10 Must Reads for the CRE Industry Today (December 11, 2017)

General Growth Properties rejected Brookfield Property’s $14.8 billion offer, according to Reuters. The Federal Reserve is getting set for another rate hike this week, MarketWatch reports. These are among today’s top must reads from around the commercial real estate industry.

  1. Exclusive: U.S. Mall Owner GGP Rejects Brookfield Property’s $14.8 Billion Offer – Sources “GGP Inc., one of the largest owners and operators of U.S. shopping centers, has rejected a $14.8 billion buyout offer from its biggest shareholder, Brookfield Property Partners LP, people familiar with the matter said on Sunday.” (Reuters)
  2. Fed Getting Ready to Hike as Retail Sales, But Not Inflation, Picks Up “The Federal Reserve is going to raise the cost of borrowing this week in a move widely anticipated by the money changers on Wall Street. But that’s not the only thing going on. The latest batch of economic mile-markers will also deliver a peek at how holiday shopping is shaping up and whether inflation is still under lock and key.” (MarketWatch)
  3. Media Sues for Names of Kushner Real Estate Investors “Several media outlets filed a motion in federal court Friday to obtain the identities of investors in various Kushner Cos. apartment buildings in Maryland.” (The Hill)
  4. Some of the World’s Priciest Real Estate Floats on Open Waters “It’s among the world’s most-expensive real estate per square foot, where the oceanfront views never tire, and where the price of entry buys access to the otherwise inaccessible—165 apartments aboard The World, a condo cruise ship. Its intensely private residents spend a third of the year, on average, gliding to the planet’s farthest reaches: Antarctica, Pacific atolls that haven’t seen a ship in two decades, and Ascension, a volcanic outcropping halfway between Africa and Brazil.” (Bloomberg)
  5. Commercial Real Estate Expected to Bounce Back in the Coming Year “No segment of the real estate market fell harder this year than commercial sales, a category that includes offices, multifamily residential rental buildings, land and hotel deals. Commercial developer Cushman & Wakefield projects about $32.5 billion of sales across the city by the end of the year, a nearly 44% drop from the $57.8 billion of transactions it recorded for 2016.” (Crain’s New York Business, subscription required)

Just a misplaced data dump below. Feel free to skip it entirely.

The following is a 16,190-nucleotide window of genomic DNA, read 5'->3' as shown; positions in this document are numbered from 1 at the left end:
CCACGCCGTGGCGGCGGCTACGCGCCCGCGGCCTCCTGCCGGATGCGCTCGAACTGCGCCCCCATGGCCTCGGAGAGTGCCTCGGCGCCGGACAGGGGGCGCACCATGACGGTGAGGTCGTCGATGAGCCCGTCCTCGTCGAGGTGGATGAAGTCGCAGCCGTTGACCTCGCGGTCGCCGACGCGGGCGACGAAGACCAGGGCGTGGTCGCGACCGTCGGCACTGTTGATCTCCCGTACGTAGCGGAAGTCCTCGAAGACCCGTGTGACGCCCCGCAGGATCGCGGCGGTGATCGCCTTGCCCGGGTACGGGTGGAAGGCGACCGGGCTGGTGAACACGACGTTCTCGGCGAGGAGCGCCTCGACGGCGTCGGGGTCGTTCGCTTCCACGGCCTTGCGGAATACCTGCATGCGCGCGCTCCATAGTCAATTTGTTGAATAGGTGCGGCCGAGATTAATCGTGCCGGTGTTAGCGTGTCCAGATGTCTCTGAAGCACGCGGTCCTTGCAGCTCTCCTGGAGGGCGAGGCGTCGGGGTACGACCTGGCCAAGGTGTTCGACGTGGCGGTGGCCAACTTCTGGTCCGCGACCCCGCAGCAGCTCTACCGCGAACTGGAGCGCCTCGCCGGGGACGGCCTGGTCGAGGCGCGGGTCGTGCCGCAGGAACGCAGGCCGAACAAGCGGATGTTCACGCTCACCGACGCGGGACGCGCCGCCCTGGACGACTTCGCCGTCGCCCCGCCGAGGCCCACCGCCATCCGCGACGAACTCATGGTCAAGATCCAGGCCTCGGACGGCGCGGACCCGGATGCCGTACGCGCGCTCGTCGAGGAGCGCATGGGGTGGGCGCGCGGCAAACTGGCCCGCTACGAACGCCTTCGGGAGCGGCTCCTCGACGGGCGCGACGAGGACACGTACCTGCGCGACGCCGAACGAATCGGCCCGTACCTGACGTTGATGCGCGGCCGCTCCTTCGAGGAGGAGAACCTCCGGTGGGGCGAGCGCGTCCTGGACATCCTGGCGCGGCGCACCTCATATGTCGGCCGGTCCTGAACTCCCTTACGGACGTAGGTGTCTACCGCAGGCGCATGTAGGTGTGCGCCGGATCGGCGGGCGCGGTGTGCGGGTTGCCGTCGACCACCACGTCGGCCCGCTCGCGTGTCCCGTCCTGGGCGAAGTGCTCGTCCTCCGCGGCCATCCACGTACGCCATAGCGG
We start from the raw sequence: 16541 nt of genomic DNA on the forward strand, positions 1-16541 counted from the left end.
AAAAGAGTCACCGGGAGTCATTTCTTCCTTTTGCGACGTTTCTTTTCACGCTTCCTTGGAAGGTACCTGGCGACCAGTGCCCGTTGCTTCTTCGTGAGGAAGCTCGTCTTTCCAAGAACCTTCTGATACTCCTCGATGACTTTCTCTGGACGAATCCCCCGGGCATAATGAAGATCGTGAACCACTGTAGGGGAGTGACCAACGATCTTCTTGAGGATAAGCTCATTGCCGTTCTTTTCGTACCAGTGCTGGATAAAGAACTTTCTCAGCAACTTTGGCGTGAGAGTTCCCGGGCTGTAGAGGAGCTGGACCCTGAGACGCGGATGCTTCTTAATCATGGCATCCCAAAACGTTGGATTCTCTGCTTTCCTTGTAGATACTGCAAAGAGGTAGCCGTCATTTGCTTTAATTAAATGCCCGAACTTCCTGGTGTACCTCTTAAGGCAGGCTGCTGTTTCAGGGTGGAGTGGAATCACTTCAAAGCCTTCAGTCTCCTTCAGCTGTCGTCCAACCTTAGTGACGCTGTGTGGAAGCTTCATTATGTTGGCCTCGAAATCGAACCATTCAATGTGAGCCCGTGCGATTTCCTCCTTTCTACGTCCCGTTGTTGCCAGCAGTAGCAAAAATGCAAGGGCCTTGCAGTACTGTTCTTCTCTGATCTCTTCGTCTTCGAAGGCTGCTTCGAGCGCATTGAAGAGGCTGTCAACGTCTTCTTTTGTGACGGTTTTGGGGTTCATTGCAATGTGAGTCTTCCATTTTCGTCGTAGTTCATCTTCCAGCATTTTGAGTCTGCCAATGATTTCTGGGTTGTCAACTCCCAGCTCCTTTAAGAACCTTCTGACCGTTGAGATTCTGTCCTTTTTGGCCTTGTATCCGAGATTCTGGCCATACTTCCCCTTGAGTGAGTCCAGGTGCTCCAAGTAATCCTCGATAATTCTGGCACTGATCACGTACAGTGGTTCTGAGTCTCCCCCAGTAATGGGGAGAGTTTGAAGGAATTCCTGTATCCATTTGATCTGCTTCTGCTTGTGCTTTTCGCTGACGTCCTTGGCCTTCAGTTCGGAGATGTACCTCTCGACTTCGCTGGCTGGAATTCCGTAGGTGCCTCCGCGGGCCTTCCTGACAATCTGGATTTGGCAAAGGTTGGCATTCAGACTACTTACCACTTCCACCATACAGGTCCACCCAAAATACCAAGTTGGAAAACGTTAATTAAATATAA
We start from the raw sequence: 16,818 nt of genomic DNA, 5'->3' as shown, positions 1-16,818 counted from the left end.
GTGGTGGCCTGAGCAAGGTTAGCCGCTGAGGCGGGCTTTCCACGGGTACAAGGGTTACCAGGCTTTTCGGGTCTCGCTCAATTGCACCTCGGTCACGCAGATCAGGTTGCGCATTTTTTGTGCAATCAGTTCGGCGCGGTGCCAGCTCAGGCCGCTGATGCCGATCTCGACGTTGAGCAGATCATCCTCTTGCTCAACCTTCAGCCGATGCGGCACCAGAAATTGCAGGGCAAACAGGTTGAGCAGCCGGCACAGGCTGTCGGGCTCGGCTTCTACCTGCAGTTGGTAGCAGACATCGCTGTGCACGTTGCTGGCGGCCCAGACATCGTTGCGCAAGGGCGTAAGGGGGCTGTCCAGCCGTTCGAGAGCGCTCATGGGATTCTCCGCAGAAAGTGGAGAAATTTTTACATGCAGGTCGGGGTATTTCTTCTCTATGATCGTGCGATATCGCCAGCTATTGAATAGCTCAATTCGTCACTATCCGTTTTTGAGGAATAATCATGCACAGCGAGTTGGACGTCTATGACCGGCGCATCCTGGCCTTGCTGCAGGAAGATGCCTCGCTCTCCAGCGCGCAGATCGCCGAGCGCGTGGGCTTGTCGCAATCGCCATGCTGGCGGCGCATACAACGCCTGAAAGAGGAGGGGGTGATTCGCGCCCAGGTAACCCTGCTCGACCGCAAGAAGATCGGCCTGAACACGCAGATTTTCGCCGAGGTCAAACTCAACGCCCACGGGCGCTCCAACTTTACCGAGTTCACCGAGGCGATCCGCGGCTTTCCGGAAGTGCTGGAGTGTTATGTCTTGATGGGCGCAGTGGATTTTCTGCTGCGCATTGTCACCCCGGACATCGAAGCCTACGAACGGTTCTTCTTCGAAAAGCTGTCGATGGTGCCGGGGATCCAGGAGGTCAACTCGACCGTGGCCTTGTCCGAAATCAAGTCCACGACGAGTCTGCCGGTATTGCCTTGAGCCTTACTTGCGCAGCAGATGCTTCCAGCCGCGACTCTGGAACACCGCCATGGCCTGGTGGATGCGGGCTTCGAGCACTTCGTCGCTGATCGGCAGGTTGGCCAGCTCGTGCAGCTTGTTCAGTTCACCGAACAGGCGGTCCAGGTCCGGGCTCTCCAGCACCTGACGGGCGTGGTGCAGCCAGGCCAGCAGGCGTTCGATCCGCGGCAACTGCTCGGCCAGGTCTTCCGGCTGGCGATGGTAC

6. Retail Landlords Flex Muscle as Stores Close, and Starbucks, Whole Foods Emerge as LosersStarbucks and Amazon-owned Whole Foods are the latest victims of retail landlords pushing back against companies shuttering stores and trying to bypass contractual agreements.” (CNBC)
  7. City Cashing in by Selling Streets, Sidewalks to Private Owners “The city is literally selling itself. Public streets and sidewalks are routinely sold to institutions and deep-pocketed real-estate interests in a little-known practice that takes them off the official City Map and transforms them into private property. The city got more than $35 million from nine street deals in the past four years, according to the Law Department.” (New York Post)
  8. How Some States Are Helping First-Time Home Buyers “Efforts to help potential first-time home buyers save for down payments using special tax-favored accounts have been gaining traction in state legislatures.” (The New York Times)
  9. Analysis: Landlords Still Offering Freebies to Lure Renters to Brooklyn’s Emerging Neighborhoods “Even in Brooklyn’s up-and-coming neighborhoods, concessions are king. At the request of The Real Deal, appraisal firm Miller Samuel crunched the numbers in seven rising sections of the borough — Crown Heights, Bushwick, Bedford-Stuyvesant, Prospect-Lefferts Gardens, Gowanus, Flatbush and Greenpoint —  and found that developers and landlords in six of the neighborhoods still leaned heavily on concessions to rope in prospective renters.” (The Real Deal)
  10. Chicago Office—Suburbs’ Losses Are Downtown’s Gains “Chicago, America’s third-largest office market with over 470 million square feet, exemplifies the nationwide trend of companies relocating to urban areas from the suburbs as young people and knowledge workers congregate in city centers.” (Commercial Observer)
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